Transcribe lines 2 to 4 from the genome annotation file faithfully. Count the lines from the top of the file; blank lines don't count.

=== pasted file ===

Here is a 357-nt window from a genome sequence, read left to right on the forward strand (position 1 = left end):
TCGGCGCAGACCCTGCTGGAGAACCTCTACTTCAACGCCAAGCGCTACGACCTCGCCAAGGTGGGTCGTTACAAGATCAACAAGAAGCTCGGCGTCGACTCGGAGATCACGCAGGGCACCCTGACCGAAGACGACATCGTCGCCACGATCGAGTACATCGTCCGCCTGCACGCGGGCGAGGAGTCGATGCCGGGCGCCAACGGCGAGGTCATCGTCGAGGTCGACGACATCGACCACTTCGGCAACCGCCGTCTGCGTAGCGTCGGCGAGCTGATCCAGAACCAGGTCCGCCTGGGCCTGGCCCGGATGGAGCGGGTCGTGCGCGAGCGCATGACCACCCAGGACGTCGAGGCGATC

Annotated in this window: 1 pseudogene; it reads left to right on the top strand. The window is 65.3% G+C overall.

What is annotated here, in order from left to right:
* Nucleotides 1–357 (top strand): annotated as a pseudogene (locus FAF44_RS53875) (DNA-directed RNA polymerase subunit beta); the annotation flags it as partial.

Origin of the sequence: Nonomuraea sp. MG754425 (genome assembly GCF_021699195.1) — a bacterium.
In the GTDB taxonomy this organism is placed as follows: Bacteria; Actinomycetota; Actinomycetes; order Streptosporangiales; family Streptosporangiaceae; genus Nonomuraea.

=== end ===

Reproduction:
TCGGCGCAGACCCTGCTGGAGAACCTCTACTTCAACGCCAAGCGCTACGACCTCGCCAAGGTGGGTCGTTACAAGATCAACAAGAAGCTCGGCGTCGACTCGGAGATCACGCAGGGCACCCTGACCGAAGACGACATCGTCGCCACGATCGAGTACATCGTCCGCCTGCACGCGGGCGAGGAGTCGATGCCGGGCGCCAACGGCGAGGTCATCGTCGAGGTCGACGACATCGACCACTTCGGCAACCGCCGTCTGCGTAGCGTCGGCGAGCTGATCCAGAACCAGGTCCGCCTGGGCCTGGCCCGGATGGAGCGGGTCGTGCGCGAGCGCATGACCACCCAGGACGTCGAGGCGATC

Annotated in this window: 1 pseudogene; it reads left to right on the top strand. The window is 65.3% G+C overall.

What is annotated here, in order from left to right: